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Advanced glycation end-products in skin ageing and photoageing: what are
the implications for epidermal function?
Mark D. Farrar
Centre for Dermatology, Institute of Inflammation and Repair, University of Manchester,
Manchester Academic Health Science Centre, Manchester, UK
Correspondence: Mark Farrar, Photobiology Unit, Dermatology Centre, University of
Manchester, Salford Royal NHS Foundation Trust, Manchester, M6 8HD, UK. Tel.: +44 161
2060214, e-mail: [email protected]
Word count: 898
Abbreviations: AGE, advanced glycation end-product; CML, carboxymethyl-lysine; GLO,
glyoxalase; RAGE, receptor for AGE; UVR, ultraviolet radiation.
Keywords: advanced glycation end-product; glyoxalase; human skin; ultraviolet radiation
Ageing is characterized by a gradual decline in the physiological function of cells and tissues
of the body, with associated accumulation of damage. In human skin, the effects of
chronological (intrinsic) ageing manifest as fine wrinkles, loss of elasticity and changes in
pigmentation in later life. Compounding this is the impact of external factors, predominantly
exposure to ultraviolet radiation (UVR) in sunlight, termed photoageing (1). A prominent
feature of ageing at the molecular level is the gradual accumulation of proteins that have
undergone non-enzymatic modification, one of the commonest of which is glycation.
Reducing sugars react with free amino groups on proteins (and other molecules) leading to
the reversible production of reactive intermediates and ultimately to irreversible advanced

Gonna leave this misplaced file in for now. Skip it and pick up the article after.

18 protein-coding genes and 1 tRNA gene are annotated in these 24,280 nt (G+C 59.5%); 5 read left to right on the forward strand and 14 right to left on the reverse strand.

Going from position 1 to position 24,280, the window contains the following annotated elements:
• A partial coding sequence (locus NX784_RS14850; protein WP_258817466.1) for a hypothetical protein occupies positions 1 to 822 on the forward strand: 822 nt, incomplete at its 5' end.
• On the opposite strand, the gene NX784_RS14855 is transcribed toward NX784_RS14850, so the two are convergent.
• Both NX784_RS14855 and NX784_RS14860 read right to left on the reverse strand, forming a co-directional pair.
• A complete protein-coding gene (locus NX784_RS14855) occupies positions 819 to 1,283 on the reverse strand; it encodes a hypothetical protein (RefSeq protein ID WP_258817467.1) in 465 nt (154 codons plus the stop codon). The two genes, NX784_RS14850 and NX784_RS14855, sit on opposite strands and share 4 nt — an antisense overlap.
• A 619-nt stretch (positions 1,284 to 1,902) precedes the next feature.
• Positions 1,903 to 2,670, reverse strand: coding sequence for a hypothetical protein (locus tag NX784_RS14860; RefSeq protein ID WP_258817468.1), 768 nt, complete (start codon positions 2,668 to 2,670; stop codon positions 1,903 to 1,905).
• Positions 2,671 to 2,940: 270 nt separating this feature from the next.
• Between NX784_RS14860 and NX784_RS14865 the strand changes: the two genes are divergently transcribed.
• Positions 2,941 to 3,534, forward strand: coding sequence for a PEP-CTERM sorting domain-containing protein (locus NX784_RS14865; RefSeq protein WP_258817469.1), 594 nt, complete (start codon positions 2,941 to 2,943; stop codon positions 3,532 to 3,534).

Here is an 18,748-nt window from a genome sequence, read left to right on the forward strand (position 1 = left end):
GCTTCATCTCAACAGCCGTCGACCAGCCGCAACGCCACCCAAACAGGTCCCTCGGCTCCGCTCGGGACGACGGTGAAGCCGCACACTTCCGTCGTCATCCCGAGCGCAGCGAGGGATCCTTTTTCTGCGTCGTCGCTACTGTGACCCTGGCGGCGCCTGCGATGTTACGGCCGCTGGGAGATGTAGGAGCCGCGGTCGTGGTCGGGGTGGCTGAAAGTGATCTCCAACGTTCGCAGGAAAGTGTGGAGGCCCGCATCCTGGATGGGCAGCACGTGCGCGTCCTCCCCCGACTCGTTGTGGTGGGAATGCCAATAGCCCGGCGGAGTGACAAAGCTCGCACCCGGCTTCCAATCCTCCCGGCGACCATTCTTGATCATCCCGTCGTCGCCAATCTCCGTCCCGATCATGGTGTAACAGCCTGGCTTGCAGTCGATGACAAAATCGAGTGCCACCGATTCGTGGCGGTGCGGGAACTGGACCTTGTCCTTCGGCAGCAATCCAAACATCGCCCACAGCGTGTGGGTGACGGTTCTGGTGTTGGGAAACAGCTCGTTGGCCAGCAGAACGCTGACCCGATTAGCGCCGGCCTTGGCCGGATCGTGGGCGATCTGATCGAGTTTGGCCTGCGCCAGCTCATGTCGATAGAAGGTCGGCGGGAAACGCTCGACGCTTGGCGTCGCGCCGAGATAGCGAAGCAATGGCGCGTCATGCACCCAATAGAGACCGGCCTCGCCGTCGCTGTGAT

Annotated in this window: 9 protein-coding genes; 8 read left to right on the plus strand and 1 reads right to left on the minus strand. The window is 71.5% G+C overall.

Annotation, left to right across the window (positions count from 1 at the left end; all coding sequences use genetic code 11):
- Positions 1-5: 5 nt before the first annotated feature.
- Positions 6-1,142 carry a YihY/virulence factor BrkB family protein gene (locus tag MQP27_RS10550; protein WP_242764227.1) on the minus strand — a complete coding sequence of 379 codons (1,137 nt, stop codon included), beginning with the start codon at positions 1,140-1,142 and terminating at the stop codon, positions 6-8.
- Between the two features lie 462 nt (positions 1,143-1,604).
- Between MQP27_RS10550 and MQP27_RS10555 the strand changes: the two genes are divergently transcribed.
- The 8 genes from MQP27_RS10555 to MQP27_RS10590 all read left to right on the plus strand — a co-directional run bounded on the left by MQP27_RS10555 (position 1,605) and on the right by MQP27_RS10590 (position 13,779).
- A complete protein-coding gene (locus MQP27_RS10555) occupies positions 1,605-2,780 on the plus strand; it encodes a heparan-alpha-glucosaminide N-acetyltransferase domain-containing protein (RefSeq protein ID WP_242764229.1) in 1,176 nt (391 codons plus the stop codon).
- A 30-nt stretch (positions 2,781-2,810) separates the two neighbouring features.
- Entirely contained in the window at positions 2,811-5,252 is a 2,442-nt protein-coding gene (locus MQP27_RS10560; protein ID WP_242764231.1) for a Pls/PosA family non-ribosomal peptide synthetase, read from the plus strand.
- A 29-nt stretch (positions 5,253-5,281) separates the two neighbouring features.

glycation end-products (AGEs). Such modification can lead to reduced function (2). Longlived proteins such as those of the dermal matrix are particularly vulnerable to modification,
the result of which is tissue stiffening, reduced elasticity, and potentially increased production
of UVR-induced reactive oxygen species (3). AGE accumulation is countered by enzymes of
the glyoxalase system, GLO-1 and GLO-2, which work in tandem to detoxify the reactive
precursors of AGEs.
There are yet few studies of AGEs and/or GLO enzymes in healthy human skin in vivo. A
previous assessment of AGE abundance in human dermis showed the level of protein
glycation to increase with age, with higher amounts in skin taken from photoexposed areas
(4). Radjei et al. (5) now provide further insight into AGEs in human skin with an
investigation into the epidermal abundance and distribution of AGEs and GLO enzymes.
They explored how these differ in young and aged skin, and the impact of chronic
photoexposure. Localisation of the most prevalent AGE modification, carboxymethyl-lysine
(CML), and of GLO-1 and -2 was investigated in skin from 10 young (25-30 years) and 10
aged (61-65 years) volunteers. Photoprotected (upper inner arm) skin was examined to assess
how GLO production changes with chronological ageing. The two GLO enzymes showed
different localization within the epidermis, with GLO-1 primarily associated with the
proliferative basal layer and GLO-2 more prominent in the differentiated upper layers. This
pattern was similar in young and aged skin but both GLO-1 and -2 were more abundant in
aged skin. Interestingly, staining of CML-modified AGEs revealed lower amounts in the
basal epidermal layer in older skin compared with younger skin. This led the authors to
conclude that accumulation of AGEs through chronological ageing is associated with higher
production of glyoxalase enzymes and hence, lower amounts of AGEs. The authors went on
to examine the impact of UVR exposure, finding that in young photoexposed (forearm) skin